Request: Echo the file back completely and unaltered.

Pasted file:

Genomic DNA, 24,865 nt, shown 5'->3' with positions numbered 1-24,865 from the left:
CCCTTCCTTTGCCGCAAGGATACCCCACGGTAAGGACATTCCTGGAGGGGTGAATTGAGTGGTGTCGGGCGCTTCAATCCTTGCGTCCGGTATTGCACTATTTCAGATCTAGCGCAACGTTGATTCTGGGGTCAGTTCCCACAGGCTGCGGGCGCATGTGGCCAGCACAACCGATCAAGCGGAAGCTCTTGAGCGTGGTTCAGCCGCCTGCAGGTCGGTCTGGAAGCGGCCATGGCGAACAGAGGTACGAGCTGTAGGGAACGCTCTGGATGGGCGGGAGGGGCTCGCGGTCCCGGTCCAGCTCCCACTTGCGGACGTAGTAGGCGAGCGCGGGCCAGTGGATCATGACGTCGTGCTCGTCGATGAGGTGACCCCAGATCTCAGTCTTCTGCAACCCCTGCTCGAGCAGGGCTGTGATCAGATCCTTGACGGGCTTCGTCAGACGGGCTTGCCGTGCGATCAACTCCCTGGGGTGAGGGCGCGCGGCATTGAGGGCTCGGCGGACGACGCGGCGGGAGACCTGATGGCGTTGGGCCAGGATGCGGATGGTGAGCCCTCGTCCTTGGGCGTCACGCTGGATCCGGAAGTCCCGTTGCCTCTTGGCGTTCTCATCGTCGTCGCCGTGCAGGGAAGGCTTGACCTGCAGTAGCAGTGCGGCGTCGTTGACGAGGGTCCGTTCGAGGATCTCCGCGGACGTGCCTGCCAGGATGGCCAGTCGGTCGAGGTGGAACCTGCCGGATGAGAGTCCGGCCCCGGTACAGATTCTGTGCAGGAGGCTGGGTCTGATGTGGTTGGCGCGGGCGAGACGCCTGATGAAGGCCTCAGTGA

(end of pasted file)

Genomic DNA, 24,865 nt, shown 5'->3' with positions numbered 1-24,865 from the left:
CCCTTCCTTTGCCGCAAGGATACCCCACGGTAAGGACATTCCTGGAGGGGTGAATTGAGTGGTGTCGGGCGCTTCAATCCTTGCGTCCGGTATTGCACTATTTCAGATCTAGCGCAACGTTGATTCTGGGGTCAGTTCCCACAGGCTGCGGGCGCATGTGGCCAGCACAACCGATCAAGCGGAAGCTCTTGAGCGTGGTTCAGCCGCCTGCAGGTCGGTCTGGAAGCGGCCATGGCGAACAGAGGTACGAGCTGTAGGGAACGCTCTGGATGGGCGGGAGGGGCTCGCGGTCCCGGTCCAGCTCCCACTTGCGGACGTAGTAGGCGAGCGCGGGCCAGTGGATCATGACGTCGTGCTCGTCGATGAGGTGACCCCAGATCTCAGTCTTCTGCAACCCCTGCTCGAGCAGGGCTGTGATCAGATCCTTGACGGGCTTCGTCAGACGGGCTTGCCGTGCGATCAACTCCCTGGGGTGAGGGCGCGCGGCATTGAGGGCTCGGCGGACGACGCGGCGGGAGACCTGATGGCGTTGGGCCAGGATGCGGATGGTGAGCCCTCGTCCTTGGGCGTCACGCTGGATCCGGAAGTCCCGTTGCCTCTTGGCGTTCTCATCGTCGTCGCCGTGCAGGGAAGGCTTGACCTGCAGTAGCAGTGCGGCGTCGTTGACGAGGGTCCGTTCGAGGATCTCCGCGGACGTGCCTGCCAGGATGGCCAGTCGGTCGAGGTGGAACCTGCCGGATGAGAGTCCGGCCCCGGTACAGATTCTGTGCAGGAGGCTGGGTCTGATGTGGTTGGCGCGGGCGAGACGCCTGATGAAGGCCTCAGTGA